Friday 6th July saw us visiting the playing fields of The Cleve School at Weybridge for the traditional annual King  Earl Boogie Band picnic. After weeks of heavy rain it was at last fine and dry.  George (Les) Calvert couldn't be there because the clutch on his Mondeo had at last succumbed to all those miles he's putting in between Reading and Winkleigh, so Colin Pattenden dep'd for him.  This year the young musicians were on first, and some of them were very good, aged between 10 and 15 they played remarkably professionally.   Then the band took over to demonstrate how it should be done.  An amazing line up,  Ian Campbell (Nashville Teens, Crazy World of Arthur Brown, Thin Lizzy) ; Dave Peabody (three times acoustic blues guitarist of the year); Colin Earl (Mungo Jerry,  Foghat); John Coghlan (Status Quo, Diesel) and Colin Pattenden (Manfred Mann's Earth Band).

As if that wasn't enough, they were joined in the second half by Paul King (Mungo Jerry) and Ray Phillips (Nashville Teens) to make a fairly mind blowing collection of musicians - including a rare appearance of both "King" and "Earl" in the Boogie Band.   An excellent performance, kids and adults alike loved it.  The only downside was that the automatic focus on my camera failed so the picture is blurred.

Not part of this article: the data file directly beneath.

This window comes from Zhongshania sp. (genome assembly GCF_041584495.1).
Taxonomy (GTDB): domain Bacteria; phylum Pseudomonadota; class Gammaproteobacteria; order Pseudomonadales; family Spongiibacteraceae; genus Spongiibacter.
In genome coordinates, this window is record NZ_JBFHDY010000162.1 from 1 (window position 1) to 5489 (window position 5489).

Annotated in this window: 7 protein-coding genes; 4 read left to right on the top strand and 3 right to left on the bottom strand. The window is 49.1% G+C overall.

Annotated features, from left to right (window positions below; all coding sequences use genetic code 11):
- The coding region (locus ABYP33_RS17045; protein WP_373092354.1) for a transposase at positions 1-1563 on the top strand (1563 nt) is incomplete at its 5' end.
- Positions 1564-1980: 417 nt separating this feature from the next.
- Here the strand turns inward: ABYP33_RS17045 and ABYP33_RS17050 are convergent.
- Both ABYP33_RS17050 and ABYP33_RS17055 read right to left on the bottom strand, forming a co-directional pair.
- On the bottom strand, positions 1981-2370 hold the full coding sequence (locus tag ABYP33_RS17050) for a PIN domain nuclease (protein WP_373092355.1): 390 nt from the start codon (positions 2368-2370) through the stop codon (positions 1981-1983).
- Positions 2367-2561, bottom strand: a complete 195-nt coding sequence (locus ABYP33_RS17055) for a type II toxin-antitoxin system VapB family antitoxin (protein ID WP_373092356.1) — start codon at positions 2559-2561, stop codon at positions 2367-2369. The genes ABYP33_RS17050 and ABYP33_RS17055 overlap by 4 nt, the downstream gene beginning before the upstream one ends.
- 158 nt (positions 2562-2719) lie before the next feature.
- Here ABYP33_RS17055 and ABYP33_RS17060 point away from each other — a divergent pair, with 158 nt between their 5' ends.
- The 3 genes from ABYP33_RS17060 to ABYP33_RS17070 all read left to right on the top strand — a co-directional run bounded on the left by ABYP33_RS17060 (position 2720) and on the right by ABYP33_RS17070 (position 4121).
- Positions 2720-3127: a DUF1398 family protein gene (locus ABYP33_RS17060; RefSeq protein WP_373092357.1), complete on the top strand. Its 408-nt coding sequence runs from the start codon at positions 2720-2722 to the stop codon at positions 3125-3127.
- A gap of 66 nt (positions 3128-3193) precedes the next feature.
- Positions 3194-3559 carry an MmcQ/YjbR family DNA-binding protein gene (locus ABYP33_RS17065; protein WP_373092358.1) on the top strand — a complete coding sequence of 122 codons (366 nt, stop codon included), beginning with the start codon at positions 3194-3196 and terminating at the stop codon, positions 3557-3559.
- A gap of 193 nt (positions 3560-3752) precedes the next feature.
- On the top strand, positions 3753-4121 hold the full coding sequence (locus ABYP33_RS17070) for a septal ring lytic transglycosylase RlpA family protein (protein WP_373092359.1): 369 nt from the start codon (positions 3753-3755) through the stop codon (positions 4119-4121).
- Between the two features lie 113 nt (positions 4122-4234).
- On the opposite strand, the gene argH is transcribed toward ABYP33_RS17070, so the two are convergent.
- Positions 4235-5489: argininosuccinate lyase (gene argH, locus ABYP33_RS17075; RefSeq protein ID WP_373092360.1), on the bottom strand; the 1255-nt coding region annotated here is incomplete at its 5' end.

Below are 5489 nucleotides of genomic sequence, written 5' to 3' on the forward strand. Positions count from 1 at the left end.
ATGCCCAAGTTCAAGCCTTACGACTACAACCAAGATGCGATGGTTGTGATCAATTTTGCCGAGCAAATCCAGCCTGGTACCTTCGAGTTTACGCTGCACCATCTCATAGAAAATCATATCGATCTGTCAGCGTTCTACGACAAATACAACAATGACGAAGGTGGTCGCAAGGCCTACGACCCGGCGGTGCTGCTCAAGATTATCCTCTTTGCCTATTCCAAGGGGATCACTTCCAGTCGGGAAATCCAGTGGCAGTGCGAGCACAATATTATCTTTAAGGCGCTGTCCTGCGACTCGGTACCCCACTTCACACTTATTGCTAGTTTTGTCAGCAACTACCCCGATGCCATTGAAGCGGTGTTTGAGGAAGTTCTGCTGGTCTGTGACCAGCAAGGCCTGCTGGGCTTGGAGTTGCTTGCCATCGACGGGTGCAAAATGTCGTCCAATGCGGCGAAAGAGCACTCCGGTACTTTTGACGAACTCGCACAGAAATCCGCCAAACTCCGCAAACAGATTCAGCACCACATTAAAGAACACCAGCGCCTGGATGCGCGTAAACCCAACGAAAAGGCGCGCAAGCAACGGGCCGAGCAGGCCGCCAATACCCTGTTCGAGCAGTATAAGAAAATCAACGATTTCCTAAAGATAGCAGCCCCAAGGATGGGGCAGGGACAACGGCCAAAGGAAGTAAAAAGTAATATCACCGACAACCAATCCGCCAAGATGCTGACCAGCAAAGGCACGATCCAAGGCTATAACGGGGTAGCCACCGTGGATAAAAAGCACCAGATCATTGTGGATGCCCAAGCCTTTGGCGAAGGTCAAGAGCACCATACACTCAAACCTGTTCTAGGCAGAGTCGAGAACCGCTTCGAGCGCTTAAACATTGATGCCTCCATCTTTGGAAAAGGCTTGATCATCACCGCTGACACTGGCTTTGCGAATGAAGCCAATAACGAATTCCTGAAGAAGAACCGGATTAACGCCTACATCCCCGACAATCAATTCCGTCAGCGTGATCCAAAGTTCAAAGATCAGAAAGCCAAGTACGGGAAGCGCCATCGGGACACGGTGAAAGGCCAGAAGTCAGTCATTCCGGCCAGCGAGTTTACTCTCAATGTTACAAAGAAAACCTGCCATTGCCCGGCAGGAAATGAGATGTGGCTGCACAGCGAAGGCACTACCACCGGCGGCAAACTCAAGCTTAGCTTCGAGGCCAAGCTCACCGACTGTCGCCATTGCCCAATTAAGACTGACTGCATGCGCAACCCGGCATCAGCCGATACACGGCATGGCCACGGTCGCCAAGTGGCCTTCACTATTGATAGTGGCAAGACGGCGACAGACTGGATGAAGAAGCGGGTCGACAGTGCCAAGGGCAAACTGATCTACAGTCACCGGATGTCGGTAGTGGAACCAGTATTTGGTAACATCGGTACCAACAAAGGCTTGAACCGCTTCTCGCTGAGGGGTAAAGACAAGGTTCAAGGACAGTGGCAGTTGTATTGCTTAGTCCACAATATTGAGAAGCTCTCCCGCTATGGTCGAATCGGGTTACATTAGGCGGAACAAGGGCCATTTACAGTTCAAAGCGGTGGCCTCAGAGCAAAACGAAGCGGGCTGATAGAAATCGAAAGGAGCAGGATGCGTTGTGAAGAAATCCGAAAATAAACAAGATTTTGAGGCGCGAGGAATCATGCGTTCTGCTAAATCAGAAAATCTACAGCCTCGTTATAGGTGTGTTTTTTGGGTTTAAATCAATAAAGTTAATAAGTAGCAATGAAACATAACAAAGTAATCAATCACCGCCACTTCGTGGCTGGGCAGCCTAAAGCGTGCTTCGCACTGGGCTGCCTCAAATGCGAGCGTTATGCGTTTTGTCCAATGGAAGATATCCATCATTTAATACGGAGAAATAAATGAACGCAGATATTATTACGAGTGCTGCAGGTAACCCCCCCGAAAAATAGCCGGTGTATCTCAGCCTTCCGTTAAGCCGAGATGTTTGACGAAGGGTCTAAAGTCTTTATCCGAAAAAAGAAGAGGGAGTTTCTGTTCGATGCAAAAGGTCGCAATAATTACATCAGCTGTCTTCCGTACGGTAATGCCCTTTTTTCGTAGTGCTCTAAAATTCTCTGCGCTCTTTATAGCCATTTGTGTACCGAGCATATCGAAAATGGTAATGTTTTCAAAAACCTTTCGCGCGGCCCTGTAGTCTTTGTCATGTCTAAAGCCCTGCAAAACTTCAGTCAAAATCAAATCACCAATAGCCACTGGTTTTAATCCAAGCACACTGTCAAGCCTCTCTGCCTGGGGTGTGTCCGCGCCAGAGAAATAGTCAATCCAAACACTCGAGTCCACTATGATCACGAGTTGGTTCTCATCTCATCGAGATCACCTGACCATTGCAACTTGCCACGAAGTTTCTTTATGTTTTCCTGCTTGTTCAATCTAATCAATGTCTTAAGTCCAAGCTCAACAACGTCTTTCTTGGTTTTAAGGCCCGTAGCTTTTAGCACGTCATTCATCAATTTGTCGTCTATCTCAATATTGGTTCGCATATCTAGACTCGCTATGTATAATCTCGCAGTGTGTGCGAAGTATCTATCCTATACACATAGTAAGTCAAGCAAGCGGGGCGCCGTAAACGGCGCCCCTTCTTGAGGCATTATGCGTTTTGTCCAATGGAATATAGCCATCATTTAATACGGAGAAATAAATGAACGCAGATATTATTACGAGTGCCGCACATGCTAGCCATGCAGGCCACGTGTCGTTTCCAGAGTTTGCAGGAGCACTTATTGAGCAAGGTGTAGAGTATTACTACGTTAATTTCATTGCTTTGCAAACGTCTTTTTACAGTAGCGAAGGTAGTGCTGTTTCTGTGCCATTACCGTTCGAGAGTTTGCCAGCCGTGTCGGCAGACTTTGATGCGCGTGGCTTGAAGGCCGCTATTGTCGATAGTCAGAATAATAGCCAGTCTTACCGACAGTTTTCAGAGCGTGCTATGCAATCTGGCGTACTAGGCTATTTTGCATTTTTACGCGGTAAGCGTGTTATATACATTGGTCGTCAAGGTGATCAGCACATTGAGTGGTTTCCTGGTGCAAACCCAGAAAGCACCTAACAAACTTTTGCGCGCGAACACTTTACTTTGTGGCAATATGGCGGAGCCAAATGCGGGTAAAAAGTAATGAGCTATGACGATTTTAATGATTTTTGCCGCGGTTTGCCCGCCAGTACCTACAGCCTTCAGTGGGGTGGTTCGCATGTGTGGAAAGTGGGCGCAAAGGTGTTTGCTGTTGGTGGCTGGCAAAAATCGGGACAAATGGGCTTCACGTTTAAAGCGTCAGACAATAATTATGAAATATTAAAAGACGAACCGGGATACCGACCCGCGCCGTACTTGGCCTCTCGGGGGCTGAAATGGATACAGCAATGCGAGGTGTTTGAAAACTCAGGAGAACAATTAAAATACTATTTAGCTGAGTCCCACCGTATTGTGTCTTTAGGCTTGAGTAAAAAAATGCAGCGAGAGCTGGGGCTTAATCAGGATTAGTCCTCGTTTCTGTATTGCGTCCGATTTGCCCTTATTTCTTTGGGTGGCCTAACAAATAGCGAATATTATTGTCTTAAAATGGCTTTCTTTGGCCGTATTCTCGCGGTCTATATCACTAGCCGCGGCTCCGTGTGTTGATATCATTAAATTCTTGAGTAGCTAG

Blur ! 


Backstage view - The teens Rock

Sat 16th June The Nashville Teens appeared at a private party at Titchfield in Hampshire.  The venue was a huge marquee set in a beautiful garden miles from anywhere which might complain about the noise!  It was Naomi's wedding and Colin, Spud and I arrived early to set up the stage and test the sound.  We were joined by Simon and Ken about half past four, so we managed an instrumental soundcheck before the wedding party arrived for their dinner and speeches.
As the bride. Groom and guests started to arrive we made ourselves scarce and headed for a local pub, where we rendezvoused with Ray and we all had some food and drink before returning to the wedding party just after nine in the evening.
The band was loud, the band was tight, and the sound was exceedingly good (despite being in a marquee) - we all had a wonderful evening.   The audience were extremely receptive and the dance floor was consistently packed.